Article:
The following is a GAPS/SCD friendly version of cranberry sauce.

I package of fresh cranberries rinsed and put in a sauce pan with 1 cup of water.

I add a cup of raisins at this point.

Bring it to a boil, letting the berries pop. Turn off the heat, stir in a package of plain gelatine.

Add about 1/2 to 3/4 cups of honey, (really to taste, you might want as much as a cup)

Let it cool, stir in chopped walnuts and celery.

Place in a dish to chill.

Serve with the turkey.

Happy Thanksgiving!!

 
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Posted by on November 21, 2012 in Holiday Foods

 

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Coconut Risotto

This was so easy and something totally different for us.  I admit the photo is really lacking but the flavor was very good.

It all started this morning when I was shopping for coconut oil.  I was contemplating whether or not I wanted to include any more coconut flakes in my order.  And then I slowed down a bit to read about the various cuts of the flakes and all of a sudden this jumped out at me… “about the size of white rice”!

Like many of you, rice was a staple in our home and some recipes are just not the same without it.  And while I have found cabbage to be a good rice replacement, there are some things that it is not right for.  So I got to thinking about ways to use coconut like rice.   The thought of making risotto popped into my mind.

This is what I did.  I put about a cup of coconut in the bottom of my pan and covered it with water.  Then I added a chopped onion, and a stalk of celery.  On top of this I placed 5 chicken legs and covered the pan.  I let this simmer until the chicken was done.
When the chicken was finished, I removed the chicken and put the rest of the contents of the pan into the blender and blended it up until it was creamy.  I then returned this to the pan, added sliced mushroom and about  a 1/3 cup of Parmesan cheese and a splash of white wine. It was a little thick so I added a splash of kefir to it.  I let this rest on warm until the mushrooms were cooked.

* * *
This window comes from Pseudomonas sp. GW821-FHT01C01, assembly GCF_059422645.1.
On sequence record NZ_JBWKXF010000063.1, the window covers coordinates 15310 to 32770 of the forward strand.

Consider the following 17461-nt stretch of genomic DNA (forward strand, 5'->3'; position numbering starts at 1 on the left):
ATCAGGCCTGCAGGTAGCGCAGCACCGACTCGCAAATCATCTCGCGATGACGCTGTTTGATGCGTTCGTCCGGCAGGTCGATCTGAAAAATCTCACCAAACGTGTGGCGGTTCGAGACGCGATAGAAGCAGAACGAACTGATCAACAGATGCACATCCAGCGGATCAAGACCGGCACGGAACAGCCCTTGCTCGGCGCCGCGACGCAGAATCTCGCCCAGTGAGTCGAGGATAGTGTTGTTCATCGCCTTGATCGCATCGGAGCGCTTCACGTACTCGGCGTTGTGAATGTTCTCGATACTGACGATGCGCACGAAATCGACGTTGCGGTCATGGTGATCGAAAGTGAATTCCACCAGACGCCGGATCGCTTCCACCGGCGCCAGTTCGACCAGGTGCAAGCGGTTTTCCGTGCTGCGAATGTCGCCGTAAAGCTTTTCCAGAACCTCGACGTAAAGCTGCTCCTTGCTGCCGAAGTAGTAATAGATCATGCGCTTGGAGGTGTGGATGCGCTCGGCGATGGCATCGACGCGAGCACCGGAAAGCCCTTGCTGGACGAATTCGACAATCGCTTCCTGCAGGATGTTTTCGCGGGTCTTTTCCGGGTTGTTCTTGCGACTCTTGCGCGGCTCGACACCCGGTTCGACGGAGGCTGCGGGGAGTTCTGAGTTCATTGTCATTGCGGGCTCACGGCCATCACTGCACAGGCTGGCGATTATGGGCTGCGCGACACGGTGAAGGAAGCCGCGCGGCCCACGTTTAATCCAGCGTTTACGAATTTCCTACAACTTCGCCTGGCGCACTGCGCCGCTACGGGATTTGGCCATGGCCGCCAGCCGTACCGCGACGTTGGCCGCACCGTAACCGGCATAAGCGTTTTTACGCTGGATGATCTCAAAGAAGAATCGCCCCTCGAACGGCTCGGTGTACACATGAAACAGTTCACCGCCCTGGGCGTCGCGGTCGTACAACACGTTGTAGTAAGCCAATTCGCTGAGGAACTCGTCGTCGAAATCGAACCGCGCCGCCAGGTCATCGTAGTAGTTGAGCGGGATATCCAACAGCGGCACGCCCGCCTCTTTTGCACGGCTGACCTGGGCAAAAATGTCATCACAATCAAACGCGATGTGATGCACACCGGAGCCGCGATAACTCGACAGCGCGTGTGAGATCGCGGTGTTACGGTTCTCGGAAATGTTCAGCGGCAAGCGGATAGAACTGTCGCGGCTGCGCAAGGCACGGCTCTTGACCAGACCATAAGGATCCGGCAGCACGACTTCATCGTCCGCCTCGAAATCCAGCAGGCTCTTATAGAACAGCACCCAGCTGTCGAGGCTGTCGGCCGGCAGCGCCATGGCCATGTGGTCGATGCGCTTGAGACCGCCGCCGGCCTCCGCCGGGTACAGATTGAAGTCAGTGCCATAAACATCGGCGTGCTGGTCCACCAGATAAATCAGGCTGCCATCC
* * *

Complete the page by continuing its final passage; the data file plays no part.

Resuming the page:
I served this with the chicken, mustard greens, and carrots.  It was a great meal!  I am very excited about the results of this.  I plan to research other risotto recipes and see what kind of modifications I can come up with.

So while this will not be as cheap as rice, it will make a nice variation from time to time.

Buon Appetito!

 
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Posted by on November 8, 2012 in Coconut Risotto

 

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The Lowly Meatloaf

Meatloaf is very economical, easy to make, can be made up in advance and frozen then reheated, and is VERY GAPS/SCD approved.  AND the combinations for making one are as endless as the stuff you like and keep in your kitchen.  The history of the meatloaf goes back into ancient history but it probably rose to stardom during the 1940’s during the war years.  Food rations existed and budgets were still being kept due to the hard depressions years that came before the war.  Women needed to make every penny count and nothing was wasted or overlooked.  Let’s face it GAPS/SCD can be a budgeting nightmare at times for those families that are doing this as a whole.  My primary focus with this blog was to encourage others to look around their kitchens and to be creative with what you have on hand, with what you can afford, and to do the best you can with what you have.

I believe the meatloaf is one such idea.  The diversity is incredible whether you start with a cheap package of frozen turkey, or use an $10 pound of buffalo meat.  Your starter is ground meat (poultry, pork, or beef), your fillers are what you have on hand and you must use at least one egg per pound.

The meatloaf I made today probably cost me a total of $1.50 to make. I used a package of ground turkey I bought on sale for $1, I added in one egg, a shredded carrot, and some leftover spinach.  Oh yes, and onion is essential.  I will top it with a layer of Swiss cheese and offer some cucumber ketchup I made with honey.

I could have used coconut or almond flour as a filler but since I am serving some coconut flour bread with it I did not want the added roughage (the nut flours do not totally agree with everyone in my family.)  Also, meatloaf is a place where we can pack in more veggies. You can put just about any type of veggie into a meatloaf.  Squash would work but we are not limited to eating squash all the time. If you do not grow your own or if you do not have a cheap outlet for them, they can begin to add up quickly in cost.